Anthropogenic habitats, which are frequently occupied by otherwise endangered species of the open landscape, suffer from a lack of sustainability. Here, we analyzed one of the few sustainable anthropogenic habitats, roadside verges. We hypothesized that steppe-like habitats at upper parts of south-exposed slopes of roadside verges may serve as the only strongholds of threatened species ousted from the surrounding intensively cultivated landscape, with direct consequences for plant pollination and other ecosystem services. We examined bees and wasps alongside Highway 7 constructed 14–28 years ago in the northwestern Czech Republic. The sampling sites were located 4–17 m from paved road with traffic intensity of 9523 to 38,688 vehicles × 24 h−1, and they consisted of steppe-like habitats with patches of bare soil (sand, loess and claystone) that formed and were maintained spontaneously. The sites were not connected to any permanent grasslands or forests, and they were surrounded mostly by arable fields. We found 139 species of herbs (nine threatened) in vegetation surveys along transects. We identified 164 species of bees and wasps, with a dominance of 0.052 and a Fisher’s alpha of 45.0; 32 species were threatened, including a second Czech record of Chrysis gribodoi spilota and four critically endangered species (Andrena florivaga, Halictus scabiosae, Sphecodes spinulosus and Nanoclavelia leucoptera). The captured specimens consisted of a higher number of loess specialists and other steppe species compared to specimens associated with other anthropogenic habitats that provide bare ground (sand pits and ash deposits). In conclusion, the formation of spontaneously maintained steppe-like habitats at roadside verges should be considered to be an appropriate tool supporting the biodiversity in the highly cultivated landscape of central Europe.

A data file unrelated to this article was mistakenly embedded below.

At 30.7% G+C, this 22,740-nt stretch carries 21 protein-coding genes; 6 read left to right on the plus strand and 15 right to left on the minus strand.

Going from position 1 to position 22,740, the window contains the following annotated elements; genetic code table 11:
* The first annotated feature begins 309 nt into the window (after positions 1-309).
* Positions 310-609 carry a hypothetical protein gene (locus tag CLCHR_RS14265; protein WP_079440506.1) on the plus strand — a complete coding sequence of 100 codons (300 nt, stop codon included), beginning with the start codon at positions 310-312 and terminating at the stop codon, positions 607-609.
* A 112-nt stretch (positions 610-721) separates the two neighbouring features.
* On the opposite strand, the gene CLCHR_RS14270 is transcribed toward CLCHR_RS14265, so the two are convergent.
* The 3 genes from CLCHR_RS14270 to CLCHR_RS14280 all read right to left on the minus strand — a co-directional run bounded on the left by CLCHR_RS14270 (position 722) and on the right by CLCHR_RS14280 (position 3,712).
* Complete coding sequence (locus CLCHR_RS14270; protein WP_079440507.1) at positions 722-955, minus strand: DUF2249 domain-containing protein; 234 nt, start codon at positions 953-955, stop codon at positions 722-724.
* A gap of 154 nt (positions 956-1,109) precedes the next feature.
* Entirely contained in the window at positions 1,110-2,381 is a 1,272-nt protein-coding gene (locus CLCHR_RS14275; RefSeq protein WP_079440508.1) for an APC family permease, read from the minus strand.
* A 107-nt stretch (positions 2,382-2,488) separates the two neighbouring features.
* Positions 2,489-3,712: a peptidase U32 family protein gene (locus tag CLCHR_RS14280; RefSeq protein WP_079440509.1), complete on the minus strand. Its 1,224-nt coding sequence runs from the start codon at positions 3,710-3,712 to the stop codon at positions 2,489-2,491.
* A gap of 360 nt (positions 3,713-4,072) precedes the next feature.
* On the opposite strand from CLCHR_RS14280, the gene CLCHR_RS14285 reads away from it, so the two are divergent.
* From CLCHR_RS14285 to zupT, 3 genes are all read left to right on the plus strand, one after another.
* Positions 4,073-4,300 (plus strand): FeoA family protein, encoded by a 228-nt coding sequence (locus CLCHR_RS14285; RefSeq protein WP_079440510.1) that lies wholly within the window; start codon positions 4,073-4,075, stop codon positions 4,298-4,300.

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Three principal Czech phytogeographical regions are recognized, based on the dominant flora and vegetation that reflect specific regional geomorphological and climatic conditions: Thermophyticum, Mesophyticum and Oreophyticum. Mesophyticum is a region with flora and vegetation typical for the central European temperate zone, and it occurs in the supracolline and submontane belts. Thermophyticum includes warm areas with thermophilous flora and vegetation, and which is often characteristic for the sub-meridional floristic zone. It occurs in the lowland and colline belts. In contrast, Oreophyticum is a cold region with mountain flora and vegetation corresponding to forests of the boreal zone, with smaller areas above the timberline similar to habitats in the arctic zone. It occurs in montane, supramontane, subalpine and alpine belts (Kaplan 2012).
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Cover according to Braun-Blanquet scale: r; 2 Jul 2013, Louny-Průmyslová, LN, 50.34°N, 13.81°E; the relevé was dominated by Leucanthemum pratense, Origanum vulgare and Sanguisorba minor. S. austriacum is not red-listed by Grulich (2012) as it is considered alien. Even though its alien status, S. austriacum was not recorded in the Czech Republic since 1924.